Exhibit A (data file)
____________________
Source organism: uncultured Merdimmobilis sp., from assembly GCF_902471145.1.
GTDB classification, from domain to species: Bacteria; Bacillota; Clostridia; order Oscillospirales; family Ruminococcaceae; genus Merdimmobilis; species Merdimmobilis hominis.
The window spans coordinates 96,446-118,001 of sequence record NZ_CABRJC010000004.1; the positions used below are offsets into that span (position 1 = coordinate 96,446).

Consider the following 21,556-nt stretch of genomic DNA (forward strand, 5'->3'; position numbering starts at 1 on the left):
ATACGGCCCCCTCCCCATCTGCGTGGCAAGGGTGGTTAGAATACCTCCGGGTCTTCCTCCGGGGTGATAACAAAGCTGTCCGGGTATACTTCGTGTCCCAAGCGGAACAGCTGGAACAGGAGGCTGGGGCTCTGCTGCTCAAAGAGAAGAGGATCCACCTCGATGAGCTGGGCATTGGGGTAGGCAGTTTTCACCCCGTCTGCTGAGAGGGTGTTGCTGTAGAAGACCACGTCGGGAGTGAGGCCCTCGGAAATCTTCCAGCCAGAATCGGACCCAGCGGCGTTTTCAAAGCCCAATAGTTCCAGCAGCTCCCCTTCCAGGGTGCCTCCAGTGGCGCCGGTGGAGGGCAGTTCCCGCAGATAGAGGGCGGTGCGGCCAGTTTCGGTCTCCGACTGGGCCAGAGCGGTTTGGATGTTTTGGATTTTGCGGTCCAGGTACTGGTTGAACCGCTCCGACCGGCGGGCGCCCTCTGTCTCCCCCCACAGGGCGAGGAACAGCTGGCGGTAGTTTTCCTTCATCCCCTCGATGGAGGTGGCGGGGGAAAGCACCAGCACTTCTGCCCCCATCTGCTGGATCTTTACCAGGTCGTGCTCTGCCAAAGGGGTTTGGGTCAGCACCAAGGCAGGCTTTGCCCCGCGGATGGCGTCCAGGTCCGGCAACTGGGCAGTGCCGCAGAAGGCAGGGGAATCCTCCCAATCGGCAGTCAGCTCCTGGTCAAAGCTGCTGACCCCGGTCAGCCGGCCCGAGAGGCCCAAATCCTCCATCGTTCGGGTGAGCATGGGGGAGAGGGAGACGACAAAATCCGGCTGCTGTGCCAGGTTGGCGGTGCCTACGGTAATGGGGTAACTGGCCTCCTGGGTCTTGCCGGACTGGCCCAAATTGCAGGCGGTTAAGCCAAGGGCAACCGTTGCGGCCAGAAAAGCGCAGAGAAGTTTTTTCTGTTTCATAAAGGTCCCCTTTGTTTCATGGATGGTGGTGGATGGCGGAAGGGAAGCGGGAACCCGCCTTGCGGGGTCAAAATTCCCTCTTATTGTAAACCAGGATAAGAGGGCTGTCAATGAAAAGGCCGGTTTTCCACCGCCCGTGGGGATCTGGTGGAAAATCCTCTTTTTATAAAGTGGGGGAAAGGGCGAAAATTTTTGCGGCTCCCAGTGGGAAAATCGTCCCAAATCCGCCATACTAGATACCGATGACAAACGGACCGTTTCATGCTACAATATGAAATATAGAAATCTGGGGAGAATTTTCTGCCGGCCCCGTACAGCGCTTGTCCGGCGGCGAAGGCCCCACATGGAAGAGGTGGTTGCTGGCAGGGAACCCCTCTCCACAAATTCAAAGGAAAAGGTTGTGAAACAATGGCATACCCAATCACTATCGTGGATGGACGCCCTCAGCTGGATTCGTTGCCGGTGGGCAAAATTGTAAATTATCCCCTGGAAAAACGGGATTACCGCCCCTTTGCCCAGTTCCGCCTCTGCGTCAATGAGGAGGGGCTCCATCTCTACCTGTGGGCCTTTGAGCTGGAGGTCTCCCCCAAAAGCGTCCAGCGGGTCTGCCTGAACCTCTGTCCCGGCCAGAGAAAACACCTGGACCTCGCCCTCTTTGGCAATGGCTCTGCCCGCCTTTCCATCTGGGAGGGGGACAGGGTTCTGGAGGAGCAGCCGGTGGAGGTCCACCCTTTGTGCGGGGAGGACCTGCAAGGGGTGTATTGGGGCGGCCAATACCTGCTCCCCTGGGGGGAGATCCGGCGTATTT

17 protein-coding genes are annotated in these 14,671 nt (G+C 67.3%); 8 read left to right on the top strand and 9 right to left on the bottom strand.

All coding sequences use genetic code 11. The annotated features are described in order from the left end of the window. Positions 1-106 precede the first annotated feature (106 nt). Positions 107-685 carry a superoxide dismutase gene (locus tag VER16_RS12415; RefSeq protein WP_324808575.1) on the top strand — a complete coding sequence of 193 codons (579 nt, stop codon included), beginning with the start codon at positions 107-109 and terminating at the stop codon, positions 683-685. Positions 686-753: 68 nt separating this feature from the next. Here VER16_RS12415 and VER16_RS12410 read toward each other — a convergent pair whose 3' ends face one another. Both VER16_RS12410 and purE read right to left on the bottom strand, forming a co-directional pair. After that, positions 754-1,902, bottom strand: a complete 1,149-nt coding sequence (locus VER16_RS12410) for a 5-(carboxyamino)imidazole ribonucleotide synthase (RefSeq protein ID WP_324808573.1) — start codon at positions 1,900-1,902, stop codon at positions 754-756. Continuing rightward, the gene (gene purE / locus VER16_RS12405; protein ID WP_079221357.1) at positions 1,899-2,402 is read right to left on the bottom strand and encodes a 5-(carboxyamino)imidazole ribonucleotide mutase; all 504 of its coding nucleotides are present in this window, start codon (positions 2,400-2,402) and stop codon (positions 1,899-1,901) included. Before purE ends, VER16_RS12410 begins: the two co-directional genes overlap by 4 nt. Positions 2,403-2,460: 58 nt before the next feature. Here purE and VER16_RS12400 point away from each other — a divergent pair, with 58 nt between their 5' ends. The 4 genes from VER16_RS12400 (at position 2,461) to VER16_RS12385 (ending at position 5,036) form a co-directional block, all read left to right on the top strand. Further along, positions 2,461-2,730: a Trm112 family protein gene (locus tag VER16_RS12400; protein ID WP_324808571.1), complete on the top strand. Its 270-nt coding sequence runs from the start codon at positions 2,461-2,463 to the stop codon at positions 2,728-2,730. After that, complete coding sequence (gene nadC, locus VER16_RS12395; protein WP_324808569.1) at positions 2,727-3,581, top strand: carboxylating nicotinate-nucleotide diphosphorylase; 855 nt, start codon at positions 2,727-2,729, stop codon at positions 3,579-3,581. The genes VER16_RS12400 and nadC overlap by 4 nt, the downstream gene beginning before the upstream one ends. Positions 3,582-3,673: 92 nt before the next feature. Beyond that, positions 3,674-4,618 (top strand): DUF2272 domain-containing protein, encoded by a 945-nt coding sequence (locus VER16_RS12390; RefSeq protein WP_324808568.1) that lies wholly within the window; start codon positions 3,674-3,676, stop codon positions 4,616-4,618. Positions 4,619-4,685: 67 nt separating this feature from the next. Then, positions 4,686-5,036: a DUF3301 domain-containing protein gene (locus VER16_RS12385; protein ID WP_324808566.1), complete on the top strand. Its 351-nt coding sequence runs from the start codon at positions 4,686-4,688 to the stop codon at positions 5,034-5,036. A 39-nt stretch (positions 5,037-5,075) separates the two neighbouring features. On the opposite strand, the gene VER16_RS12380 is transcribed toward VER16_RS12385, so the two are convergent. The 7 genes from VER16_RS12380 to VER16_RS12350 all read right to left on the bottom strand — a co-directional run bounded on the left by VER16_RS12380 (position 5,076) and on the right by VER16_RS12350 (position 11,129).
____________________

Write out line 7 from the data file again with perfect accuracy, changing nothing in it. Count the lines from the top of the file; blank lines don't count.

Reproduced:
All coding sequences use genetic code 11. The annotated features are described in order from the left end of the window. Positions 1-106 precede the first annotated feature (106 nt). Positions 107-685 carry a superoxide dismutase gene (locus tag VER16_RS12415; RefSeq protein WP_324808575.1) on the top strand — a complete coding sequence of 193 codons (579 nt, stop codon included), beginning with the start codon at positions 107-109 and terminating at the stop codon, positions 683-685. Positions 686-753: 68 nt separating this feature from the next. Here VER16_RS12415 and VER16_RS12410 read toward each other — a convergent pair whose 3' ends face one another. Both VER16_RS12410 and purE read right to left on the bottom strand, forming a co-directional pair. After that, positions 754-1,902, bottom strand: a complete 1,149-nt coding sequence (locus VER16_RS12410) for a 5-(carboxyamino)imidazole ribonucleotide synthase (RefSeq protein ID WP_324808573.1) — start codon at positions 1,900-1,902, stop codon at positions 754-756. Continuing rightward, the gene (gene purE / locus VER16_RS12405; protein ID WP_079221357.1) at positions 1,899-2,402 is read right to left on the bottom strand and encodes a 5-(carboxyamino)imidazole ribonucleotide mutase; all 504 of its coding nucleotides are present in this window, start codon (positions 2,400-2,402) and stop codon (positions 1,899-1,901) included. Before purE ends, VER16_RS12410 begins: the two co-directional genes overlap by 4 nt. Positions 2,403-2,460: 58 nt before the next feature. Here purE and VER16_RS12400 point away from each other — a divergent pair, with 58 nt between their 5' ends. The 4 genes from VER16_RS12400 (at position 2,461) to VER16_RS12385 (ending at position 5,036) form a co-directional block, all read left to right on the top strand. Further along, positions 2,461-2,730: a Trm112 family protein gene (locus tag VER16_RS12400; protein ID WP_324808571.1), complete on the top strand. Its 270-nt coding sequence runs from the start codon at positions 2,461-2,463 to the stop codon at positions 2,728-2,730. After that, complete coding sequence (gene nadC, locus VER16_RS12395; protein WP_324808569.1) at positions 2,727-3,581, top strand: carboxylating nicotinate-nucleotide diphosphorylase; 855 nt, start codon at positions 2,727-2,729, stop codon at positions 3,579-3,581. The genes VER16_RS12400 and nadC overlap by 4 nt, the downstream gene beginning before the upstream one ends. Positions 3,582-3,673: 92 nt before the next feature. Beyond that, positions 3,674-4,618 (top strand): DUF2272 domain-containing protein, encoded by a 945-nt coding sequence (locus VER16_RS12390; RefSeq protein WP_324808568.1) that lies wholly within the window; start codon positions 3,674-3,676, stop codon positions 4,616-4,618. Positions 4,619-4,685: 67 nt separating this feature from the next. Then, positions 4,686-5,036: a DUF3301 domain-containing protein gene (locus VER16_RS12385; protein ID WP_324808566.1), complete on the top strand. Its 351-nt coding sequence runs from the start codon at positions 4,686-4,688 to the stop codon at positions 5,034-5,036. A 39-nt stretch (positions 5,037-5,075) separates the two neighbouring features. On the opposite strand, the gene VER16_RS12380 is transcribed toward VER16_RS12385, so the two are convergent. The 7 genes from VER16_RS12380 to VER16_RS12350 all read right to left on the bottom strand — a co-directional run bounded on the left by VER16_RS12380 (position 5,076) and on the right by VER16_RS12350 (position 11,129).